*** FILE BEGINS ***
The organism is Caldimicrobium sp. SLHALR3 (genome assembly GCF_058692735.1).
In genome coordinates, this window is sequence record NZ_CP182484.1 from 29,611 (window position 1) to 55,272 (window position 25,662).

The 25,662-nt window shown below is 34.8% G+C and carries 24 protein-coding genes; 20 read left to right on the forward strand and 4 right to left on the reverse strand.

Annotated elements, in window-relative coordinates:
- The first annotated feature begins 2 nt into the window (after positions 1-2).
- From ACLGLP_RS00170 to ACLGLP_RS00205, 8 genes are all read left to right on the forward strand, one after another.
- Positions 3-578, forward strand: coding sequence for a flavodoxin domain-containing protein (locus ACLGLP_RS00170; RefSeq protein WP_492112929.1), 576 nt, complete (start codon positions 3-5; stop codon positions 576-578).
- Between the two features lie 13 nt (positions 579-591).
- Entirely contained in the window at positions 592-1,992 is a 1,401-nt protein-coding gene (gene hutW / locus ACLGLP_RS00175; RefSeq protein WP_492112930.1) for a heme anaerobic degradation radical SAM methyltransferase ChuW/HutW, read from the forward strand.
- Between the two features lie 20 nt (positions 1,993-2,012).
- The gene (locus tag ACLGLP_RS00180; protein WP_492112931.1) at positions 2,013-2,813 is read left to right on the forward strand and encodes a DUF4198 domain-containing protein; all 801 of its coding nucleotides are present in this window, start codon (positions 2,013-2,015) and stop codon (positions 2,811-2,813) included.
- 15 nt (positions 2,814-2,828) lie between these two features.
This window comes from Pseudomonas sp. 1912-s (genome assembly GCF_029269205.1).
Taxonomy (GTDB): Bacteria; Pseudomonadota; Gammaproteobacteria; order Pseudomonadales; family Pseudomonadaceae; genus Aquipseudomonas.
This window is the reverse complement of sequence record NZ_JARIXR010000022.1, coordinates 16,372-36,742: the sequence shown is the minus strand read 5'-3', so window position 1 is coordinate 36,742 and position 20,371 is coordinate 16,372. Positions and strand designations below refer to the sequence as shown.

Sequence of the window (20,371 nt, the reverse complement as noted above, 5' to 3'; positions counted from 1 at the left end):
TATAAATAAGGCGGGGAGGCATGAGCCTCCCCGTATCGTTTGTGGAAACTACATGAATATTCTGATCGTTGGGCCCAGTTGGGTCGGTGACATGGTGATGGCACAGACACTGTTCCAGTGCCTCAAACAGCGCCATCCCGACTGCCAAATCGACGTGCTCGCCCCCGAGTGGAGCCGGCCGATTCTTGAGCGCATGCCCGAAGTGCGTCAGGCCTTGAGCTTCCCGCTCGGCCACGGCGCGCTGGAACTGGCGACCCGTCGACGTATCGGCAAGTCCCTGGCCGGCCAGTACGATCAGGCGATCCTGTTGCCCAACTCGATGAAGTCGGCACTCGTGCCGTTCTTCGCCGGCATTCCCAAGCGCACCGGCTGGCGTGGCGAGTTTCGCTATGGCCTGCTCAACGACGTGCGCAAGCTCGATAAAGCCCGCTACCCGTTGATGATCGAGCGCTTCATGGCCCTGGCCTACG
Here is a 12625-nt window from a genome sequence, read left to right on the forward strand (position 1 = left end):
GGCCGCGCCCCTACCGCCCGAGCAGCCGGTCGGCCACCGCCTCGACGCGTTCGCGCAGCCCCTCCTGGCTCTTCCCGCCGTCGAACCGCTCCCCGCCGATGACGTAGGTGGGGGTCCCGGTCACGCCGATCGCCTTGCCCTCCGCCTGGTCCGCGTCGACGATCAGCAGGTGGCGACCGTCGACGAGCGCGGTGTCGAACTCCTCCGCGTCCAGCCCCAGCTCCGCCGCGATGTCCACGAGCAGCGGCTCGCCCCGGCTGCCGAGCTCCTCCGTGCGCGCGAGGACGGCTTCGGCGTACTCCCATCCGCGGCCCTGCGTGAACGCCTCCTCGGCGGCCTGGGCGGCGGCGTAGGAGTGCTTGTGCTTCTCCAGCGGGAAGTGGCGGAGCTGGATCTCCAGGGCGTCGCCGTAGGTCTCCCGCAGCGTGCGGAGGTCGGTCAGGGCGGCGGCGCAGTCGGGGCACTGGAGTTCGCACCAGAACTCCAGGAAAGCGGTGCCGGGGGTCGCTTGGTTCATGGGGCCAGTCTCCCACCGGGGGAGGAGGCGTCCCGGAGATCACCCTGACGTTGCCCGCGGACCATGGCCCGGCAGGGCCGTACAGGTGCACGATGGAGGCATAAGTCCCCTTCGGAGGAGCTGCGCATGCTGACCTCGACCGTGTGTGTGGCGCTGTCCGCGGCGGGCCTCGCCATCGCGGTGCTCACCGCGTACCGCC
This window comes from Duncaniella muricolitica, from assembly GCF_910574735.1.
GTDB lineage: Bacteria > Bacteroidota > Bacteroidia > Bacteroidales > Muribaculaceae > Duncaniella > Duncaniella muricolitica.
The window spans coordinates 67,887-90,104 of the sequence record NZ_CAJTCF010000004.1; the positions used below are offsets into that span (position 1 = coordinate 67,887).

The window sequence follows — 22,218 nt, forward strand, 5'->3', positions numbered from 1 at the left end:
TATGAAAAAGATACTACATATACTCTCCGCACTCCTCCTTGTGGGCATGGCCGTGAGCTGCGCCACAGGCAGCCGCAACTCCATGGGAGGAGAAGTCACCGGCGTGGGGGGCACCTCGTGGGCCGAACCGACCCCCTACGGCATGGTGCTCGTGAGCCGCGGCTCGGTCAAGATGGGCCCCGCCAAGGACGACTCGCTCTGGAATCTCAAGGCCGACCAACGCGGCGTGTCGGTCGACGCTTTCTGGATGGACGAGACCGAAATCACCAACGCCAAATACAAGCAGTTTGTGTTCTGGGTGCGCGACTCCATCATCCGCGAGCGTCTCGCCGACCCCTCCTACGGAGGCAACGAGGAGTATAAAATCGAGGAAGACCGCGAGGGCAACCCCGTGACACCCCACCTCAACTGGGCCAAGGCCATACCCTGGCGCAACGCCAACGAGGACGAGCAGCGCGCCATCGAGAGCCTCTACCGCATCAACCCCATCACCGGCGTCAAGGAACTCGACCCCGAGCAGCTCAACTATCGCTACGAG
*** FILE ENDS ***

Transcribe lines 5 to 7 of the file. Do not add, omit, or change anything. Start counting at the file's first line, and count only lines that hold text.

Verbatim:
- The first annotated feature begins 2 nt into the window (after positions 1-2).
- From ACLGLP_RS00170 to ACLGLP_RS00205, 8 genes are all read left to right on the forward strand, one after another.
- Positions 3-578, forward strand: coding sequence for a flavodoxin domain-containing protein (locus ACLGLP_RS00170; RefSeq protein WP_492112929.1), 576 nt, complete (start codon positions 3-5; stop codon positions 576-578).